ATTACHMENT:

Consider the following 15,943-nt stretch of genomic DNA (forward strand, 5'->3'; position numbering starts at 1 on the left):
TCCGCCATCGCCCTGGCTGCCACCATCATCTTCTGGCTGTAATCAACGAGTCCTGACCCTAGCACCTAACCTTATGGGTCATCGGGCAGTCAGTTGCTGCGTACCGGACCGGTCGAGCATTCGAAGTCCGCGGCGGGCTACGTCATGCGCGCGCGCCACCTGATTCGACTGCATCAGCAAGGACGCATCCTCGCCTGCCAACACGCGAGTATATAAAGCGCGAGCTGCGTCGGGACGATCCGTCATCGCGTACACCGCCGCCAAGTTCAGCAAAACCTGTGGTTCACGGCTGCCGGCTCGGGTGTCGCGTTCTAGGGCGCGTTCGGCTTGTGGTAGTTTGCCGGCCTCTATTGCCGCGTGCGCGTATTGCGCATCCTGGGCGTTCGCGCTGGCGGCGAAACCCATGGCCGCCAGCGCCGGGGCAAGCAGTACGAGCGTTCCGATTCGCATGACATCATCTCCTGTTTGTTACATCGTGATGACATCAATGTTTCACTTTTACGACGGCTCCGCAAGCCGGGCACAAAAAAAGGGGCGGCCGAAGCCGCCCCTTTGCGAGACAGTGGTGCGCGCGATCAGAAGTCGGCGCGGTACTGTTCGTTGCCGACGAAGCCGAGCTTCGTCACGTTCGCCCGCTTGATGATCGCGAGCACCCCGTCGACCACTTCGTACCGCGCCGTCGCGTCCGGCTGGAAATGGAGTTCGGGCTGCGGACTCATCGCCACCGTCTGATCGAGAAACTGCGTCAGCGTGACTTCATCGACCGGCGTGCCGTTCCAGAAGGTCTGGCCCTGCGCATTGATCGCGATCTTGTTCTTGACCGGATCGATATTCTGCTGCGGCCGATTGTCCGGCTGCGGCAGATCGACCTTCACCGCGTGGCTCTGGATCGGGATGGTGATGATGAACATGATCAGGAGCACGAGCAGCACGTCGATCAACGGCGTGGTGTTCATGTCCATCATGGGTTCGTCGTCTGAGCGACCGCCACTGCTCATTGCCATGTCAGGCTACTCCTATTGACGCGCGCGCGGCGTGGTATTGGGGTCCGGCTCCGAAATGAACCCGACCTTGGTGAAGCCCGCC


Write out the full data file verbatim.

Consider the following 15,943-nt stretch of genomic DNA (forward strand, 5'->3'; position numbering starts at 1 on the left):
TCCGCCATCGCCCTGGCTGCCACCATCATCTTCTGGCTGTAATCAACGAGTCCTGACCCTAGCACCTAACCTTATGGGTCATCGGGCAGTCAGTTGCTGCGTACCGGACCGGTCGAGCATTCGAAGTCCGCGGCGGGCTACGTCATGCGCGCGCGCCACCTGATTCGACTGCATCAGCAAGGACGCATCCTCGCCTGCCAACACGCGAGTATATAAAGCGCGAGCTGCGTCGGGACGATCCGTCATCGCGTACACCGCCGCCAAGTTCAGCAAAACCTGTGGTTCACGGCTGCCGGCTCGGGTGTCGCGTTCTAGGGCGCGTTCGGCTTGTGGTAGTTTGCCGGCCTCTATTGCCGCGTGCGCGTATTGCGCATCCTGGGCGTTCGCGCTGGCGGCGAAACCCATGGCCGCCAGCGCCGGGGCAAGCAGTACGAGCGTTCCGATTCGCATGACATCATCTCCTGTTTGTTACATCGTGATGACATCAATGTTTCACTTTTACGACGGCTCCGCAAGCCGGGCACAAAAAAAGGGGCGGCCGAAGCCGCCCCTTTGCGAGACAGTGGTGCGCGCGATCAGAAGTCGGCGCGGTACTGTTCGTTGCCGACGAAGCCGAGCTTCGTCACGTTCGCCCGCTTGATGATCGCGAGCACCCCGTCGACCACTTCGTACCGCGCCGTCGCGTCCGGCTGGAAATGGAGTTCGGGCTGCGGACTCATCGCCACCGTCTGATCGAGAAACTGCGTCAGCGTGACTTCATCGACCGGCGTGCCGTTCCAGAAGGTCTGGCCCTGCGCATTGATCGCGATCTTGTTCTTGACCGGATCGATATTCTGCTGCGGCCGATTGTCCGGCTGCGGCAGATCGACCTTCACCGCGTGGCTCTGGATCGGGATGGTGATGATGAACATGATCAGGAGCACGAGCAGCACGTCGATCAACGGCGTGGTGTTCATGTCCATCATGGGTTCGTCGTCTGAGCGACCGCCACTGCTCATTGCCATGTCAGGCTACTCCTATTGACGCGCGCGCGGCGTGGTATTGGGGTCCGGCTCCGAAATGAACCCGACCTTGGTGAAGCCCGCC